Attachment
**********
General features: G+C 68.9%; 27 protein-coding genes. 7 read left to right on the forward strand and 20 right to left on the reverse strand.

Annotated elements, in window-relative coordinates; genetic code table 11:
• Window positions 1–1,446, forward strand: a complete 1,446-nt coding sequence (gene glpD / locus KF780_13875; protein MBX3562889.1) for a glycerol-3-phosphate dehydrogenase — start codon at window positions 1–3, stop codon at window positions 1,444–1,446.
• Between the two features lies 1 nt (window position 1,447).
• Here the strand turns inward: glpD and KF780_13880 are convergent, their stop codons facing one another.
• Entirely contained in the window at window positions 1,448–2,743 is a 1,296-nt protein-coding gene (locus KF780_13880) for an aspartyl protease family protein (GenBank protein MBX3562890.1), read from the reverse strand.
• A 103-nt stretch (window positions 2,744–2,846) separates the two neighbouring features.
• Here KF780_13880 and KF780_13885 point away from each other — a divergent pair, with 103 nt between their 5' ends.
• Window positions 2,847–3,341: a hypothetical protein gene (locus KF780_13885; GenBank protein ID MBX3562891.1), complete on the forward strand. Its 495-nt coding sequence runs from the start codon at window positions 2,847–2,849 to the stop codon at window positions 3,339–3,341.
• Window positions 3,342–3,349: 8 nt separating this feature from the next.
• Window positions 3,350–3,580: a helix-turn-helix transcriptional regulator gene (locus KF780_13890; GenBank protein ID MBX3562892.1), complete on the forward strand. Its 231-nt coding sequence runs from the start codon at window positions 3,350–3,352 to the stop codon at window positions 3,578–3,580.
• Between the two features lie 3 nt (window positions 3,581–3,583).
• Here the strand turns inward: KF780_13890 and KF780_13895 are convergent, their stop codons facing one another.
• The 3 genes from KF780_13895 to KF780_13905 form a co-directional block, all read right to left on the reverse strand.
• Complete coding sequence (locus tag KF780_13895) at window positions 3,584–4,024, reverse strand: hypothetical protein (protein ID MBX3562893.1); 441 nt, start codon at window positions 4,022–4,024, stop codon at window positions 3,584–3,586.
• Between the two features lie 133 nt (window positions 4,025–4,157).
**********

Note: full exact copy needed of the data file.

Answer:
General features: G+C 68.9%; 27 protein-coding genes. 7 read left to right on the forward strand and 20 right to left on the reverse strand.

Annotated elements, in window-relative coordinates; genetic code table 11:
• Window positions 1–1,446, forward strand: a complete 1,446-nt coding sequence (gene glpD / locus KF780_13875; protein MBX3562889.1) for a glycerol-3-phosphate dehydrogenase — start codon at window positions 1–3, stop codon at window positions 1,444–1,446.
• Between the two features lies 1 nt (window position 1,447).
• Here the strand turns inward: glpD and KF780_13880 are convergent, their stop codons facing one another.
• Entirely contained in the window at window positions 1,448–2,743 is a 1,296-nt protein-coding gene (locus KF780_13880) for an aspartyl protease family protein (GenBank protein MBX3562890.1), read from the reverse strand.
• A 103-nt stretch (window positions 2,744–2,846) separates the two neighbouring features.
• Here KF780_13880 and KF780_13885 point away from each other — a divergent pair, with 103 nt between their 5' ends.
• Window positions 2,847–3,341: a hypothetical protein gene (locus KF780_13885; GenBank protein ID MBX3562891.1), complete on the forward strand. Its 495-nt coding sequence runs from the start codon at window positions 2,847–2,849 to the stop codon at window positions 3,339–3,341.
• Window positions 3,342–3,349: 8 nt separating this feature from the next.
• Window positions 3,350–3,580: a helix-turn-helix transcriptional regulator gene (locus KF780_13890; GenBank protein ID MBX3562892.1), complete on the forward strand. Its 231-nt coding sequence runs from the start codon at window positions 3,350–3,352 to the stop codon at window positions 3,578–3,580.
• Between the two features lie 3 nt (window positions 3,581–3,583).
• Here the strand turns inward: KF780_13890 and KF780_13895 are convergent, their stop codons facing one another.
• The 3 genes from KF780_13895 to KF780_13905 form a co-directional block, all read right to left on the reverse strand.
• Complete coding sequence (locus tag KF780_13895) at window positions 3,584–4,024, reverse strand: hypothetical protein (protein ID MBX3562893.1); 441 nt, start codon at window positions 4,022–4,024, stop codon at window positions 3,584–3,586.
• Between the two features lie 133 nt (window positions 4,025–4,157).